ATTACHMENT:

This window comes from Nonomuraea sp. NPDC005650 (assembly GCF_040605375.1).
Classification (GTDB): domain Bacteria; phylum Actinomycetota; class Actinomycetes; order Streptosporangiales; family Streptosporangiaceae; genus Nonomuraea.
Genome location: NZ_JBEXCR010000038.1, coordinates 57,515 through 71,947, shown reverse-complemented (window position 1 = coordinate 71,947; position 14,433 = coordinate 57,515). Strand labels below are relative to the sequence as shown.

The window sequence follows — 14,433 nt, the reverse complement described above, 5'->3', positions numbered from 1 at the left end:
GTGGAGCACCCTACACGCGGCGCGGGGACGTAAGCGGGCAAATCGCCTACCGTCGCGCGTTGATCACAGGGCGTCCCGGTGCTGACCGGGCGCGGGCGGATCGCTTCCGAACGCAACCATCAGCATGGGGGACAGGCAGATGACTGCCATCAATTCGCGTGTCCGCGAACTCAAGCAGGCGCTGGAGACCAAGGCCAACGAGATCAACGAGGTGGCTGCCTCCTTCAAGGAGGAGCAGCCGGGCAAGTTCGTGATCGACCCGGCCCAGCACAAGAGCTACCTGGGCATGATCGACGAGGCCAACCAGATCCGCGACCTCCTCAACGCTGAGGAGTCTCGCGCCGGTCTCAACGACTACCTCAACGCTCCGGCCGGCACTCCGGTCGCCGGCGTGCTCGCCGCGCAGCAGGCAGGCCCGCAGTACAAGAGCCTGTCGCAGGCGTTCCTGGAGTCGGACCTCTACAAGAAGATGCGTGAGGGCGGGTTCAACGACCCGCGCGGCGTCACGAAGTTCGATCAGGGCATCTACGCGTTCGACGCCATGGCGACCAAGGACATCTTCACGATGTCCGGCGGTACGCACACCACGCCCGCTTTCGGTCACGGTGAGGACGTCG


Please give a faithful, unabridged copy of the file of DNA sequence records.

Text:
This window comes from Nonomuraea sp. NPDC005650 (assembly GCF_040605375.1).
Classification (GTDB): domain Bacteria; phylum Actinomycetota; class Actinomycetes; order Streptosporangiales; family Streptosporangiaceae; genus Nonomuraea.
Genome location: NZ_JBEXCR010000038.1, coordinates 57,515 through 71,947, shown reverse-complemented (window position 1 = coordinate 71,947; position 14,433 = coordinate 57,515). Strand labels below are relative to the sequence as shown.

The window sequence follows — 14,433 nt, the reverse complement described above, 5'->3', positions numbered from 1 at the left end:
GTGGAGCACCCTACACGCGGCGCGGGGACGTAAGCGGGCAAATCGCCTACCGTCGCGCGTTGATCACAGGGCGTCCCGGTGCTGACCGGGCGCGGGCGGATCGCTTCCGAACGCAACCATCAGCATGGGGGACAGGCAGATGACTGCCATCAATTCGCGTGTCCGCGAACTCAAGCAGGCGCTGGAGACCAAGGCCAACGAGATCAACGAGGTGGCTGCCTCCTTCAAGGAGGAGCAGCCGGGCAAGTTCGTGATCGACCCGGCCCAGCACAAGAGCTACCTGGGCATGATCGACGAGGCCAACCAGATCCGCGACCTCCTCAACGCTGAGGAGTCTCGCGCCGGTCTCAACGACTACCTCAACGCTCCGGCCGGCACTCCGGTCGCCGGCGTGCTCGCCGCGCAGCAGGCAGGCCCGCAGTACAAGAGCCTGTCGCAGGCGTTCCTGGAGTCGGACCTCTACAAGAAGATGCGTGAGGGCGGGTTCAACGACCCGCGCGGCGTCACGAAGTTCGATCAGGGCATCTACGCGTTCGACGCCATGGCGACCAAGGACATCTTCACGATGTCCGGCGGTACGCACACCACGCCCGCTTTCGGTCACGGTGAGGACGTCG